I also added some code to the geography section: We read in a land mask:There are two things here of note: the CELL.SIZE which I fixed at 3 degrees and the base resolution which is 1 degree. I could use ,25 degree data. Look at the aggregate term. If I start with 1 degree data I can select 2 degree squares, 2.5, 3 degree data or 5 degree data. factor<-cellsize/basesize is a key line. Input .25 degree data and you can aggregate differently. “factor” controls how many grids i average to make my final resolution. Execute this and you get a Land mask of size ‘cellsize’. The data is then turned into a fraction and you have the fractional area covered by land 0 to 1




land<-read.table(file,sep=” “)

world<-raster(as.matrix(land),xmn=-180, xmx=180, ymn=-90, ymx=90,

crs=”+proj=longlat +datum=WGS84″)




The I defined a bunch of helper functions. basic stuff






















And I added some analysis code.





Here is Moshtemp202. Loads your Anomalies and does a few simple tests:












Code at the drop. later cause I’m beat

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August 18, 2010 Leave a comment

Time to get Organized!

In MoshTemp201 we are going to spend a bunch of time organizing our resources. While not the final form the  directory structure you see is the one we will be working with for a while. The code from now on will be dropped in Zip files. Or individual files that you can drop into the structure that we set up.

Moving forward we need to organize our code and data to keep from getting overwhelmed. When  unzip moshtemp 201 you should get a file system that looks something like the structure above. Lets start, with a list of what you get and what it does.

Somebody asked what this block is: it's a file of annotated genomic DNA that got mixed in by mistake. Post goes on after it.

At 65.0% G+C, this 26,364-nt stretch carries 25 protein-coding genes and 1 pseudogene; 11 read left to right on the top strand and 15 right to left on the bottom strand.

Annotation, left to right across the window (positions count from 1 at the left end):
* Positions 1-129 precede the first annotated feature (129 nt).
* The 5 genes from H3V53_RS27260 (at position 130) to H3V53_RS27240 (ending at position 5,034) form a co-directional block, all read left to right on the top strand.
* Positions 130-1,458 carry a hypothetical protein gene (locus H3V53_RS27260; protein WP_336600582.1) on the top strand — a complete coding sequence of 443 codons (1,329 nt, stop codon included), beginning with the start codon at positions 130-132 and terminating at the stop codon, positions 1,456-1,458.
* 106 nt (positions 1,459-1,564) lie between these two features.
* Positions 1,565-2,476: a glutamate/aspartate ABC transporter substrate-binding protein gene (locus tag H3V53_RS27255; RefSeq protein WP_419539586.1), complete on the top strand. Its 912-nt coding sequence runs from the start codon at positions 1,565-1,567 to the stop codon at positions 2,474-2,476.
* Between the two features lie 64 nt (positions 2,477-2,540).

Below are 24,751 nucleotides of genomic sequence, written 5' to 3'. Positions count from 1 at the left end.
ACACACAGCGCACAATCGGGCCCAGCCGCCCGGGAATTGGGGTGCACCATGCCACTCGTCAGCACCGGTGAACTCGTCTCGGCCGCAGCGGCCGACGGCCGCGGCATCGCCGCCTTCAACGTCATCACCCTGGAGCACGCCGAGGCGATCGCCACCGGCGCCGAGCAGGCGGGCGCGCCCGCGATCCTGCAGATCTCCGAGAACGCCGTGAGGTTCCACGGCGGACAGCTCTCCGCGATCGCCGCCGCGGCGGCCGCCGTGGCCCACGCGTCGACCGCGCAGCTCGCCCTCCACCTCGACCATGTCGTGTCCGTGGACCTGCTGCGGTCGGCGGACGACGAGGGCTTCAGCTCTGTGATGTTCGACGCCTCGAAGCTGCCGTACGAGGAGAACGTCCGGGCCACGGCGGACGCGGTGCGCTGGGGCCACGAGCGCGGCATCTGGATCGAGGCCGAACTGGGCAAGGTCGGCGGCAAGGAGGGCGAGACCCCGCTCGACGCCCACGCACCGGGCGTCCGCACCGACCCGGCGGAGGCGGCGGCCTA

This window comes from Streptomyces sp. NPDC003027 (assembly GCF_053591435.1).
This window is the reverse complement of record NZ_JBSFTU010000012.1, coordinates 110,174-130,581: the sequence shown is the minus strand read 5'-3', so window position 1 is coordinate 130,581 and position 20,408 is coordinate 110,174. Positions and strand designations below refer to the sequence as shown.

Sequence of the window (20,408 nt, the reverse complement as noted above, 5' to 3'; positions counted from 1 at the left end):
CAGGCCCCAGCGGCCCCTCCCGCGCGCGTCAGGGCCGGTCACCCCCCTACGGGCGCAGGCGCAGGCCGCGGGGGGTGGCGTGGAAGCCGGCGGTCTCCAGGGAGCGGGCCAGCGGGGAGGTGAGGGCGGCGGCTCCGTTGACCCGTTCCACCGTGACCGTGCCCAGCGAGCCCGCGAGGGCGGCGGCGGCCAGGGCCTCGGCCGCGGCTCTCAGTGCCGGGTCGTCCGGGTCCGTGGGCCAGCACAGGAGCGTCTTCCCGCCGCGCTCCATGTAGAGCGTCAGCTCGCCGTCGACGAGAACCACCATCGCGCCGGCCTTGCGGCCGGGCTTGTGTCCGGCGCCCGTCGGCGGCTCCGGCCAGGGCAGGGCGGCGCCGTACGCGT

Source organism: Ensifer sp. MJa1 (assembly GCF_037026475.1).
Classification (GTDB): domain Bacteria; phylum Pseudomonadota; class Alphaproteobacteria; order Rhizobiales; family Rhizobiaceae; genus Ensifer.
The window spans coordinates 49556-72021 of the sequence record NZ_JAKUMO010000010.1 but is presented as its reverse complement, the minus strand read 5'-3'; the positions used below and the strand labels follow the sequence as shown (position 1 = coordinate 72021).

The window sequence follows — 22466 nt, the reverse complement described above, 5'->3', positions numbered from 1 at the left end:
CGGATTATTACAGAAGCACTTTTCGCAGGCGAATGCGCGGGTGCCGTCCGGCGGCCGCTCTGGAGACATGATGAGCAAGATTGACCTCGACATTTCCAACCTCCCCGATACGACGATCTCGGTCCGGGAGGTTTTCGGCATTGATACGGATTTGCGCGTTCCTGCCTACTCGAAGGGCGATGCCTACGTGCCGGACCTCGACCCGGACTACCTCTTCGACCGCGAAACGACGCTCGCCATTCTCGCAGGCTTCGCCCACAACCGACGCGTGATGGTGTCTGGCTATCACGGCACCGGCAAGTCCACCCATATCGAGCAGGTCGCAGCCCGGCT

v2.mean.Z and v2.mean. I’ve included the compressed file of GHCN v2.mean and the unzipped version. and land_water_masks_xdeg (Folder). These files will be generated AFTER you run moshtemp201 successfully. We download and unzip the file for you. Inside that folder when your done you’ll find the land mask file. Its a 1 degree file of land coverage percentages.

InstallPackages.R. If you want to know what packages we will use here the file shows you. Get started early and install these packages. You can run the file, or do it using your package manager. Let me know if there are any missing dependencies. I do need to work on this aspect of the system build and haven’t dug into managing packages.







Moshtemp10X(Folder) All the prior code for you pleasure.

V2mean.Rdata and V2Anomalies.Rdata. These two files will be created when you moshtemp201. It takes a LONG time, but we only have to do it once. Sorry about that. From here on out we just use the V2Anomalies data. They form the basis of everything we do. These are temperature Normals, in the style of CRU. The only reason for regenerating this file is to recalculate your window (1900-2009) or your anomaly period. The file contains everything you need. I may update this, by making the object more self documenting, that is by encoding the camCriteria and file dates into a larger object. Later on that, need to test it.

Global.R This file is key to everything we write from here on out. It executes many scripts located in the functions folder. All the functions we write are going to be “organized” loosely into a different scripts. For now some of the scripts are just empty dummy files. The routines will be added as we go along. By the time we are done all the scripts will have more code. Plus if you want to add something ( Like graphics) you can see where it goes. I’ve tried to modularize things so that graphics are independent of the programs you will write. The scripts we write will all take on the same form: get the data; process it; output it; graph it. I like to do things that way, because I may come back to a study I did and decide to graph other things without running the whole thing over.  The various scripts are named as below:












The next bit is the Functions folder. which contains a bunch of scripts.